Kunstler accomplishes this without putting forth a completely negative or partisan viewpoint. I believe this is one of the strongest aspects of the books because he doesn’t aim to offend or belittle the average person. Instead, he offers reasons for our habits and convincing arguments as to why we should aim for better.

This book resonates with a lot of issues I am currently dealing with in my studio work. I am currently working on a series of watercolors depicting the interiors of empty houses built mainly in the early half of the twentieth-century. I am contemplating and questioning why they are being abandoned for modern ‘cookie cutter’ suburban homes and what that communicates about our society’s social and moral ‘progress.’ In the book he talks about how these architectural changes happened and how we might go about reversing their negative effects.

According to Kunstler, the most detrimental force working against our ability to construct wonderful places to live is our reliance upon cars as our sole form of transportation. The rise in the production of cars resulted in the ballooning of cities all over the country. Everyone wanted their own little ‘country house’ that was away from the hustle and bustle of the city. He also points out that there are many areas in our cities and towns that are dead zones for pedestrians. He believes we have abandoned the ‘craft’ of building good cities in exchange for the remoteness and isolation of the modern day suburb.

Kunstler also offers us ways to reroute our downward spiral and turn our cities and towns into places that are once again desirable and rewarding places to live. He believes that better urban planning, pedestrian oriented downtown areas, and creating areas of civic art will turn our cities back into places where we want to spend time.

I believe this book is an excellent summation of how we should be planning our cities and how we got ourselves into this mess. I would highly recommend reading this book to anyone interested in preserving our environment because it offers a better understanding of how we came to be the consumer oriented culture that we are today and how we can go about reversing our consumptive ways to create better communities and in turn better lives for ourselves.

The Prairie Keepers by Marcy Houle

Marcy Houle creatively tells of her experience studying the great abundance of buteo hawks in the Zumwalt prairie of Oregon. As The Zumwalt is a unique place for several reasons. First, the 200 square miles of untilled, wild land that makes up the Zumwalt is almost entirely privately owned by cattle ranchers. Second, it is home to an extraordinarily high concentration of buteo hawks. Buteo (beau-tee-o) hawks are known for their ‘broad, round tipped wings; husky-bodies; and wide-fanning tails.’ The buteos are generally dependent upon uncultivated and unpeopled prairies.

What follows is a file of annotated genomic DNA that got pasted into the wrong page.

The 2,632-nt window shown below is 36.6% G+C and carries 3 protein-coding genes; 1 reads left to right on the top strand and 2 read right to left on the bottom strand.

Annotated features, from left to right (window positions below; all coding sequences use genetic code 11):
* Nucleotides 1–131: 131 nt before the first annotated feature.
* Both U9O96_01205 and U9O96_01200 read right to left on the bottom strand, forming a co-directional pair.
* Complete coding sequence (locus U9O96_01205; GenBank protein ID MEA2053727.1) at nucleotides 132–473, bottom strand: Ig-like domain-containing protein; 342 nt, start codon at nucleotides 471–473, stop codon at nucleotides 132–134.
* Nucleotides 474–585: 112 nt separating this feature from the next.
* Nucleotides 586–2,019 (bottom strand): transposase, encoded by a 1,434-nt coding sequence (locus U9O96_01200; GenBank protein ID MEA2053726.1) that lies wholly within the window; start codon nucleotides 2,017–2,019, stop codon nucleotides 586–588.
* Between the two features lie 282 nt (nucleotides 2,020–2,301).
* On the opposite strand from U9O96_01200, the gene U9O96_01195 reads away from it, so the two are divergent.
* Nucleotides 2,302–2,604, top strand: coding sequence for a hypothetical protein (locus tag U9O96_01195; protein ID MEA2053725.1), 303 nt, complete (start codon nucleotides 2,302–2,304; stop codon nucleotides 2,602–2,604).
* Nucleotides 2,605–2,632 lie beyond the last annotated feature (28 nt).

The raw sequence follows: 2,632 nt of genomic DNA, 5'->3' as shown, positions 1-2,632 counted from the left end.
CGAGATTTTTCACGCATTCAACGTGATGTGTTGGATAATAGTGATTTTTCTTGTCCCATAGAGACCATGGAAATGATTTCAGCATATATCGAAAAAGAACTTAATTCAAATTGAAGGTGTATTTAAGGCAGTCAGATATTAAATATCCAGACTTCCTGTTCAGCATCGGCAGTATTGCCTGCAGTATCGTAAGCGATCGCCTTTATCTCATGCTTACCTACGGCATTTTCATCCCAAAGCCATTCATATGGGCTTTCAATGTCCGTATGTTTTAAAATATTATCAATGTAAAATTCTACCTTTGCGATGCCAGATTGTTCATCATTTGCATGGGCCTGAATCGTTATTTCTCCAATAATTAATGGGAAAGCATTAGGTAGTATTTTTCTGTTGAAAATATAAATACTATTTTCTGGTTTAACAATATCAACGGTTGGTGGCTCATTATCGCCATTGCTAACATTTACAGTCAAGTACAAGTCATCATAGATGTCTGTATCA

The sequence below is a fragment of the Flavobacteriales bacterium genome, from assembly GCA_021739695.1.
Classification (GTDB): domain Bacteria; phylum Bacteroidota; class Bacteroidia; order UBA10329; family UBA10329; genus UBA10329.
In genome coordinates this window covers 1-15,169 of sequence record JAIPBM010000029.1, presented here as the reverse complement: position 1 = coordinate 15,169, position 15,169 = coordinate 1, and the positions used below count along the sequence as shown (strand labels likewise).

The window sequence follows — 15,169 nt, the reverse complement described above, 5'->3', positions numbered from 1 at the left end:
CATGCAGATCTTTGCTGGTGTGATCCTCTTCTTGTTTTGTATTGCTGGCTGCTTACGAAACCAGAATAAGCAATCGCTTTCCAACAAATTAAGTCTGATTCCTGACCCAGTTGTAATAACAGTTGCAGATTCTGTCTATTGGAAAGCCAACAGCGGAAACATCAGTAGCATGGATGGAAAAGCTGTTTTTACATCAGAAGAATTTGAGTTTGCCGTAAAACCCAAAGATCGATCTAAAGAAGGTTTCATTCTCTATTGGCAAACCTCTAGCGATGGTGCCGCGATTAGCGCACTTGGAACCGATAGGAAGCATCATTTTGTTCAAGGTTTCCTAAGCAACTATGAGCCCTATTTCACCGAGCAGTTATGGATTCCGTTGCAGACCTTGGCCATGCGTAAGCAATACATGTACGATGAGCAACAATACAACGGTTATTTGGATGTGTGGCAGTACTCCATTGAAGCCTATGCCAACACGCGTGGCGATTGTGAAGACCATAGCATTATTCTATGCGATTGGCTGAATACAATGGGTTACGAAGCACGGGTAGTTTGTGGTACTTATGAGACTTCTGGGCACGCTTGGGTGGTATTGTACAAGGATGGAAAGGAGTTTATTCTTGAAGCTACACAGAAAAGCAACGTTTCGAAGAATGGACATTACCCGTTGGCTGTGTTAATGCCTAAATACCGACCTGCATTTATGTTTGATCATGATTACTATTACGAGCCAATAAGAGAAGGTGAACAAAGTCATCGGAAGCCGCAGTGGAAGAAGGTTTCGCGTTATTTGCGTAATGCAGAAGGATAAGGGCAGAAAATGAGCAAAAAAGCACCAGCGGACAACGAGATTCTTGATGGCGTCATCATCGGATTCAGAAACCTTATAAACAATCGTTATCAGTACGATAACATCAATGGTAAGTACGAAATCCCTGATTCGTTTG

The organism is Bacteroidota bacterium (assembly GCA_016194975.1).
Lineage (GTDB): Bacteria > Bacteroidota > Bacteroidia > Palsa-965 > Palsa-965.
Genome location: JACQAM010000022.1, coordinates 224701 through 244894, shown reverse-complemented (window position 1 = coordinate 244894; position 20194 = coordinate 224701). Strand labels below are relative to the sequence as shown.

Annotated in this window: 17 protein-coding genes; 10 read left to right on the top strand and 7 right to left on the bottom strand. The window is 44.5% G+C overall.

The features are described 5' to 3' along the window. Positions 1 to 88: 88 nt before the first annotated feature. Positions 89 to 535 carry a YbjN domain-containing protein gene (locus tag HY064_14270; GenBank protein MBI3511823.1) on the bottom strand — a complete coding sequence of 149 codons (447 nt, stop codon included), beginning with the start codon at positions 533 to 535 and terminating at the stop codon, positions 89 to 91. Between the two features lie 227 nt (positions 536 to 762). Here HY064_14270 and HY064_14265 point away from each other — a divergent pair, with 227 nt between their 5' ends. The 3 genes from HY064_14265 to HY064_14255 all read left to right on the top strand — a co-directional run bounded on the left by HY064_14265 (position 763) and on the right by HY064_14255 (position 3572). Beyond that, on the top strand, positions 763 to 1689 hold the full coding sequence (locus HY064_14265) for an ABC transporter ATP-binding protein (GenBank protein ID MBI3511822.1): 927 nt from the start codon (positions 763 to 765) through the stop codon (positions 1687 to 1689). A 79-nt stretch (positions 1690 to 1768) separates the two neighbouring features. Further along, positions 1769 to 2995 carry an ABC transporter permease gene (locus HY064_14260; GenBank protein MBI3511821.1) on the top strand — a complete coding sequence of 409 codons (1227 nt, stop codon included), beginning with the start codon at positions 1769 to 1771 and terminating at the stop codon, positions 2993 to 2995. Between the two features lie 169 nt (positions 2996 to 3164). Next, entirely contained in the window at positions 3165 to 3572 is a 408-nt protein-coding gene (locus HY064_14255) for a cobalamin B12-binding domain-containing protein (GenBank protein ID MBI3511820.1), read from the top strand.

Houle is a wildlife biologist and student working to discover why the buteos are found in such large numbers in the Zumwalt prairie. As she explores the prairie through hikes and drives documenting everything from nest productivity to the abundance of Belding’s ground squirrels, which the buteos feed upon, she comes to a startling realization the is disbelieved by both the ranchers and environmentalists who are on opposing sides of the land use debate. The ranchers generally lay the blame on the government organizations and environmentalists for trying to take away their land and way of life. In the meantime, the opposing point of view that the ranchers are destroying this last segment of native wilderness is the original assumption the Houle expects to discover from her studies of the Zumwalt.
This book was a very interesting read and left me feeling generally hopeful. The discoveries Houle makes along the way as she studies the prairie and interacts with the ranching community are hopeful that perhaps the cattle industry and native prairies can, in fact, co-exist and even cooperatively work together. She also shows the points of view of the government organizations, such as the Bureau of Land Management, Department of Fish and Game, and the U.S. Forest Service that also have stakes in the land-use debates. The variety of reactions the results of her studies turn up is fascinating considering that the results are not what anyone would have expected. This discovery is a hopeful one and is inspiring even as the family ranches are vanishing into posterity.